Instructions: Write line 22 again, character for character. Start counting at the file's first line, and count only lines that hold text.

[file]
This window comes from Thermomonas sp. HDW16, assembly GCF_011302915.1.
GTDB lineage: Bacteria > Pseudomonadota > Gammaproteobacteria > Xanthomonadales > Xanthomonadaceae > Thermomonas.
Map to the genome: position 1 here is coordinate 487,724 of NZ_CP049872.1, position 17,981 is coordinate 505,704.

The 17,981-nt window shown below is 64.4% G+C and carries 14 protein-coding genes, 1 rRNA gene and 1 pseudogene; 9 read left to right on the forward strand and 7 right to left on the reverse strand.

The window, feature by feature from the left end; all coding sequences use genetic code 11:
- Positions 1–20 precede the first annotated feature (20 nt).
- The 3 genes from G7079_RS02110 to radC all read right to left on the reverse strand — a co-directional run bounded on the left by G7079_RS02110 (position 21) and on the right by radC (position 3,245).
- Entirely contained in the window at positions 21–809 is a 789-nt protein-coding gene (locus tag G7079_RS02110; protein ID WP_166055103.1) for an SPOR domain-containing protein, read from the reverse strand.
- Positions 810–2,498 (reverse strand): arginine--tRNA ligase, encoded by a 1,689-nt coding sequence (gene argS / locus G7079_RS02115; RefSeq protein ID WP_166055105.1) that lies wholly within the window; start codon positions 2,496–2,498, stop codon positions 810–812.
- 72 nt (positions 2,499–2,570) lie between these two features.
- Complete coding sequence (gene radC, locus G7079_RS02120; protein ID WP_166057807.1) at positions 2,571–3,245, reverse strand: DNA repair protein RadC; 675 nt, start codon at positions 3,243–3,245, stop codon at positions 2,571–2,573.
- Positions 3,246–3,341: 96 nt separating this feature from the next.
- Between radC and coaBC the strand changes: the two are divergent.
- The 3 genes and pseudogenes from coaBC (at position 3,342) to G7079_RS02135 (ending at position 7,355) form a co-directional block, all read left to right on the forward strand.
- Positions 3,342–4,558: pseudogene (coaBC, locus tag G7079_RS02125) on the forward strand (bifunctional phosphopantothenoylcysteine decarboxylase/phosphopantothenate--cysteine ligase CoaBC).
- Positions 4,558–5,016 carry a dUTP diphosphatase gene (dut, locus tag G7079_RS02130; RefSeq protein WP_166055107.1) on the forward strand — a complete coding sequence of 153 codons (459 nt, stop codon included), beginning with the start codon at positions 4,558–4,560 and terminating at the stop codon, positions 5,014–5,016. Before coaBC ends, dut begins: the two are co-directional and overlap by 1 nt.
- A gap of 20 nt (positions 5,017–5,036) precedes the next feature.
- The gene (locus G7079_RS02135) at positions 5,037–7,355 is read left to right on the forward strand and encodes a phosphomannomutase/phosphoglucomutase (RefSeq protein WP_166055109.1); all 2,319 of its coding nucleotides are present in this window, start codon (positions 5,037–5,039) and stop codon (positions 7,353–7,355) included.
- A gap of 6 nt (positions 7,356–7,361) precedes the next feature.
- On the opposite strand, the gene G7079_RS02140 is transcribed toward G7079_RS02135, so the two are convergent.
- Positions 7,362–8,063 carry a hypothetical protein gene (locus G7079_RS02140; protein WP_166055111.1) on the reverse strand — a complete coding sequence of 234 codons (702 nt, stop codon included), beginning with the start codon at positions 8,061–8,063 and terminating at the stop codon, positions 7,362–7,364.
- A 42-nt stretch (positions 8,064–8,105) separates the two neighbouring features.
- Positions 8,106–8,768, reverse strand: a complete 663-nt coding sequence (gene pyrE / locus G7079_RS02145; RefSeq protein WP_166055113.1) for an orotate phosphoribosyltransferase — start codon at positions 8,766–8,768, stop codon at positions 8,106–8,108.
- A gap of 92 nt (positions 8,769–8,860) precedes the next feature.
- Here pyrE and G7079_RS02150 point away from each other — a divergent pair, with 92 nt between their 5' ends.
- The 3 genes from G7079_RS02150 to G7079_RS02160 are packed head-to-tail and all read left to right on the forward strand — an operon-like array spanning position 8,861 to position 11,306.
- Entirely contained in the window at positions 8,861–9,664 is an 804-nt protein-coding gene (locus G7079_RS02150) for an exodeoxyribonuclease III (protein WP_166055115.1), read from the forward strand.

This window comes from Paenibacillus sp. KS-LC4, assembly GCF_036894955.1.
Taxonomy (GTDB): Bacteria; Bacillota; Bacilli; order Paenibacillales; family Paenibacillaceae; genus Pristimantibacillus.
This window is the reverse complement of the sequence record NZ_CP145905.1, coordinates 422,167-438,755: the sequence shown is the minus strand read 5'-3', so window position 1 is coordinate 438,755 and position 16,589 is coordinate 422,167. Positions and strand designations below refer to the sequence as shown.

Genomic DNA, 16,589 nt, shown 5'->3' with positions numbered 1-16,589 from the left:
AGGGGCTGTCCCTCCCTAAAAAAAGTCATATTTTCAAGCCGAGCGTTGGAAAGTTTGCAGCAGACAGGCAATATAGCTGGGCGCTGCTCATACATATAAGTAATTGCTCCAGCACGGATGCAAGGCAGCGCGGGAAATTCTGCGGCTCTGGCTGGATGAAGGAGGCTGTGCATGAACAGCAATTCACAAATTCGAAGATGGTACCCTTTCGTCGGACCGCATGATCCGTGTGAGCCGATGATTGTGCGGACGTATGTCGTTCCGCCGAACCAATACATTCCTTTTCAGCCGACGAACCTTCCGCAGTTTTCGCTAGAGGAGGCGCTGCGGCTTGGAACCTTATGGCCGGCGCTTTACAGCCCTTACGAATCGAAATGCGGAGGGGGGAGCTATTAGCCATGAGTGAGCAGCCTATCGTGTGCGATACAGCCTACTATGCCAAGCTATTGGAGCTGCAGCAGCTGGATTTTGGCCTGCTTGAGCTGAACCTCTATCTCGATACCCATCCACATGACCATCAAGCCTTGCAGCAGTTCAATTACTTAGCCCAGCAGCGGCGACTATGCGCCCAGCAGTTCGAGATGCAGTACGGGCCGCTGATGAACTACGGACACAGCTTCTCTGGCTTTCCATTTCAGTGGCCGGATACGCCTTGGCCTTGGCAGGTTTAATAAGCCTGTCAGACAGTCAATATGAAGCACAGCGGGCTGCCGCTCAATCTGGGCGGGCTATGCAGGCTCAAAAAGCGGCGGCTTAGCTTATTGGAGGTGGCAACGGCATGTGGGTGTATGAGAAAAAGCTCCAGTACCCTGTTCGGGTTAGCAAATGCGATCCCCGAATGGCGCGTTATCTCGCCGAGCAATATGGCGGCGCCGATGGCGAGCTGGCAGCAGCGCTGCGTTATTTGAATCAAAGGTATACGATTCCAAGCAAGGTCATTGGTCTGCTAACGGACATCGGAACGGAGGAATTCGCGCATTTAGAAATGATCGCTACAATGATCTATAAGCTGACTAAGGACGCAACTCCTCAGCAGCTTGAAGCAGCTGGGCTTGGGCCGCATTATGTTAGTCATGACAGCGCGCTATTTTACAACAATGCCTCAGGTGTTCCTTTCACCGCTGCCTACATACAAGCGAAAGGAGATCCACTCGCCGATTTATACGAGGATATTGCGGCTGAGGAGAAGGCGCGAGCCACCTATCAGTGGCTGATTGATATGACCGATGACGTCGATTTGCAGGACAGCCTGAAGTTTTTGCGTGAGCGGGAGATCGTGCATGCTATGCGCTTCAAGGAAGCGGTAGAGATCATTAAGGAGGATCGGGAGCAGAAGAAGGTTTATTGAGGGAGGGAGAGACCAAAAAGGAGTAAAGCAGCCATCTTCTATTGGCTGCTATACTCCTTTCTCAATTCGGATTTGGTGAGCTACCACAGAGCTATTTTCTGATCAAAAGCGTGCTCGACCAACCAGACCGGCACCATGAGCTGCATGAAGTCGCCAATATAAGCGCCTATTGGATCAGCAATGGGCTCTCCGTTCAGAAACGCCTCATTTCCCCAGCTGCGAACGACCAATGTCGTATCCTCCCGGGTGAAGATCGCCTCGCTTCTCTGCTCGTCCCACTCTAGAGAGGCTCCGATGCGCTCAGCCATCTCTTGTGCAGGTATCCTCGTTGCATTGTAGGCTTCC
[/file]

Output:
- A 42-nt stretch (positions 8,064–8,105) separates the two neighbouring features.